Included below are California (K - 6) standards that can be met by participating in this project. Please adapt the standards to your personal teaching needs as necessary. If I have missed a standard which you feel is covered, please let me know.
However, I will not be posting state by state standards.
You can find that information by clicking HERE!


California Standards
K.1 Students understand that being a good citizen involves acting in certain ways.
2. Learn examples of honesty, courage, determination, individual responsibility, and patriotism in American and world history from stories and folklore.
K.6 Students understand that history relates to events, people, and places of other times.
2. Know the triumphs in American legends and historical accounts through the stories of such people as Pocahontas, George Washington, Booker T. Washington, Daniel Boone, and Benjamin Franklin.
Language Arts (Writing)
1.0 Writing Strategies
Students write words and brief sentences that are legible.
Organization and Focus
1.1 Use letters and phonetically spelled words to write about experiences, stories, people, objects, or events.
1.0 Students understand the concept of time and units to measure it; they understand that objects have properties, such as length, weight, and capacity, and that comparisons may be made by referring to those properties
1.1 Compare the length, weight, and capacity of objects by making direct comparisons with reference objects (e.g., note which object is shorter, longer, taller, lighter, heavier, or holds more).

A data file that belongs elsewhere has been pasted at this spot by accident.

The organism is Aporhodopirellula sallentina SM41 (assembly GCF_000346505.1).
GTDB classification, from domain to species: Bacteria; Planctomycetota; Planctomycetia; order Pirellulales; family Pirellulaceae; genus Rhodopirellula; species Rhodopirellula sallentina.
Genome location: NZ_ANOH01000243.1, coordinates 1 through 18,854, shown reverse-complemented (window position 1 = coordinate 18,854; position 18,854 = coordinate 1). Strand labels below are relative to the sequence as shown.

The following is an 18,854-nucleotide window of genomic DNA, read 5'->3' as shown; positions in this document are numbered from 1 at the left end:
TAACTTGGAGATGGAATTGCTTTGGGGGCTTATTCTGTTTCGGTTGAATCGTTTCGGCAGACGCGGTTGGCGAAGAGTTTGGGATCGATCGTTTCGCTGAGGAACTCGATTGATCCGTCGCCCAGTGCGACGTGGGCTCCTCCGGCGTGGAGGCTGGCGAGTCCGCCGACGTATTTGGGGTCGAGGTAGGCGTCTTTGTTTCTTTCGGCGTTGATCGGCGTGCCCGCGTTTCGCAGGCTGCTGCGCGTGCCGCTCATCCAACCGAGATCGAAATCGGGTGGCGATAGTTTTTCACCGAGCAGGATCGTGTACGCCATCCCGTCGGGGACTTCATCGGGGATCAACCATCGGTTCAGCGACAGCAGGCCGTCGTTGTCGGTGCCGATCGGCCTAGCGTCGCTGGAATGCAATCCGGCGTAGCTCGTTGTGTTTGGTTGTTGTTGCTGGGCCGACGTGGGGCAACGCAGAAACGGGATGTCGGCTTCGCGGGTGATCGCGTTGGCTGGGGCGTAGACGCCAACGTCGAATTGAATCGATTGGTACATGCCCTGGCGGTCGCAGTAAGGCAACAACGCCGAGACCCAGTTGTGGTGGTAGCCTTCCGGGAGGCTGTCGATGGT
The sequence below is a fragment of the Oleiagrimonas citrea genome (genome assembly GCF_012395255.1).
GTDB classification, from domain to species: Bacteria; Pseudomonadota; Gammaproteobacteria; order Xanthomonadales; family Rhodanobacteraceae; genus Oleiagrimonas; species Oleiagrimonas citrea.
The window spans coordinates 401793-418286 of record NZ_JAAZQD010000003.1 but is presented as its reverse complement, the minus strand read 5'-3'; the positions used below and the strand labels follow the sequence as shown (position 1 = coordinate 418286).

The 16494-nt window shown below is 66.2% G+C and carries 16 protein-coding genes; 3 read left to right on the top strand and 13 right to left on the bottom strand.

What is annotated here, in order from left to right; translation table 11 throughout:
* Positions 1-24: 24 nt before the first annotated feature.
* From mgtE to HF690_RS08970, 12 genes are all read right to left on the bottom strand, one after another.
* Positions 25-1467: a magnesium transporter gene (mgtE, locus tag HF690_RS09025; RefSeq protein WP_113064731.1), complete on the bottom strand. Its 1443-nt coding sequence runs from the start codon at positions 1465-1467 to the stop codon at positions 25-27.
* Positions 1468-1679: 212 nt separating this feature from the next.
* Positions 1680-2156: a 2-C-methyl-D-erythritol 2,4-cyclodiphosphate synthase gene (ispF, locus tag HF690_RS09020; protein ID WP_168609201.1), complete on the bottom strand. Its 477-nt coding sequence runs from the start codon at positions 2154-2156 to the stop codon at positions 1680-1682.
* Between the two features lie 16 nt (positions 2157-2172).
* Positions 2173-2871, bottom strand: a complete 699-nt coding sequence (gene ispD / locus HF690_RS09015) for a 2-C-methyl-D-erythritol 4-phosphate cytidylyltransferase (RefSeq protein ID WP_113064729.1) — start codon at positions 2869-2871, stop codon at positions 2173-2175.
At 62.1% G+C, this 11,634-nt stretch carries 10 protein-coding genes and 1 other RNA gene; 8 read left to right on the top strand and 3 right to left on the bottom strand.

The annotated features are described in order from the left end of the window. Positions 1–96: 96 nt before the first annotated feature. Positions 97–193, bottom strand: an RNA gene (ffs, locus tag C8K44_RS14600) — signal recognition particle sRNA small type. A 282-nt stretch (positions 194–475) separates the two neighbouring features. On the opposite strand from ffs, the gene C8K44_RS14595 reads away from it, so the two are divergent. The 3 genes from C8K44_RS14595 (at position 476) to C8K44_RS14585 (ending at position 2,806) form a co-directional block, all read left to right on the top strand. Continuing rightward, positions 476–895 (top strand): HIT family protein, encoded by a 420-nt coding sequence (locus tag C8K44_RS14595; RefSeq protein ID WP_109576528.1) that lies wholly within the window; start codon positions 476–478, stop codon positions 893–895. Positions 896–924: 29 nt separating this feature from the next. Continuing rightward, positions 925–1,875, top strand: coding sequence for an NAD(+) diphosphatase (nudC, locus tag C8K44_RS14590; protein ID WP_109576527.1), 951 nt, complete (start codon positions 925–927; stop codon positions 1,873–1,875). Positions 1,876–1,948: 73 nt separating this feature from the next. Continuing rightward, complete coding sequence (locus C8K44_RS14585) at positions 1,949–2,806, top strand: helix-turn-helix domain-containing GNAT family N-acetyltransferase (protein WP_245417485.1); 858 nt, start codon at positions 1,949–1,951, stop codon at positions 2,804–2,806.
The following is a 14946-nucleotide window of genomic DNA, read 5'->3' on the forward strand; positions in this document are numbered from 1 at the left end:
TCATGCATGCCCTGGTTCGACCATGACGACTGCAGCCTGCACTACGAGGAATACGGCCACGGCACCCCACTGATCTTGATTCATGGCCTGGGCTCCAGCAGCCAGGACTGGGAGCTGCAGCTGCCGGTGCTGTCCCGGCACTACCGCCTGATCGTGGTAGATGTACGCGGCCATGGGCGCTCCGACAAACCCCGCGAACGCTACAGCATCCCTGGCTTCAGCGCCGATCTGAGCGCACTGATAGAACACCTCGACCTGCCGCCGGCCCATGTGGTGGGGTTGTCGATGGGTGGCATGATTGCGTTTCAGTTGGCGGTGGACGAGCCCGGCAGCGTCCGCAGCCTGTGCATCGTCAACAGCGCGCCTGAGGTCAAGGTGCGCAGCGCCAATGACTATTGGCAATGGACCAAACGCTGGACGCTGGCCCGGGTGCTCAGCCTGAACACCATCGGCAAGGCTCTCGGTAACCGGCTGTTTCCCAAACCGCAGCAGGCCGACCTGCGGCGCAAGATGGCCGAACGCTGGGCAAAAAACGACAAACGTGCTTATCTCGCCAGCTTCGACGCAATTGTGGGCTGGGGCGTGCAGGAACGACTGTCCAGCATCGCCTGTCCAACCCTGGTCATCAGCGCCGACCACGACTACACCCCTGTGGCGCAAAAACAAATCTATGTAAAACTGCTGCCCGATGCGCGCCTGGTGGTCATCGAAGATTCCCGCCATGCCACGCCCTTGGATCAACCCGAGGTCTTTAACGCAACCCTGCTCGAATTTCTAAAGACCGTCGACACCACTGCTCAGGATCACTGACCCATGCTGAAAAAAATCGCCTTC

First Grade
1.4 Students compare and contrast everyday life in different times and places around the world and recognize that some aspects of people, places, and things change over time while others stay the same.
2. Study transportation methods of earlier days.
Language Arts (Writing)
1.0 Writing Strategies
Students write clear and coherent sentences and paragraphs that develop a central idea. Their writing shows they consider the audience and purpose. Students progress through the stages of the writing process (e.g., prewriting, drafting, revising, editing successive versions).
1.0 Students use direct comparison and nonstandard units to describe the measurements of objects:
1.1 Compare the length, weight, and volume of two or more objects by using direct comparison or a nonstandard unit.
Second Grade
2.1 Students differentiate between things that happened long ago and things that happened yesterday.
3. Place important events in their lives in the order in which they occurred (e.g., on a time line or storyboard).
2.5 Students understand the importance of individual action and character and explain how heroes from long ago and the recent past have made a difference in others' lives (e.g., from biographies of Abraham Lincoln, Louis Pasteur, Sitting Bull, George Washington Carver, Marie Curie, Albert Einstein, Golda Meir, Jackie Robinson, Sally Ride).
Language Arts (Writing Applications)
1.0 Listening and Speaking Strategies
Students listen critically and respond appropriately to oral communication. They speak in a manner that guides the listener to understand important ideas by using proper phrasing, pitch, and modulation.
1.1 Determine the purpose or purposes of listening (e.g., to obtain information, to solve problems, for enjoyment).
1.2 Ask for clarification and explanation of stories and ideas.
1.3 Paraphrase information that has been shared orally by others.
1.4 Give and follow three-and four-step oral directions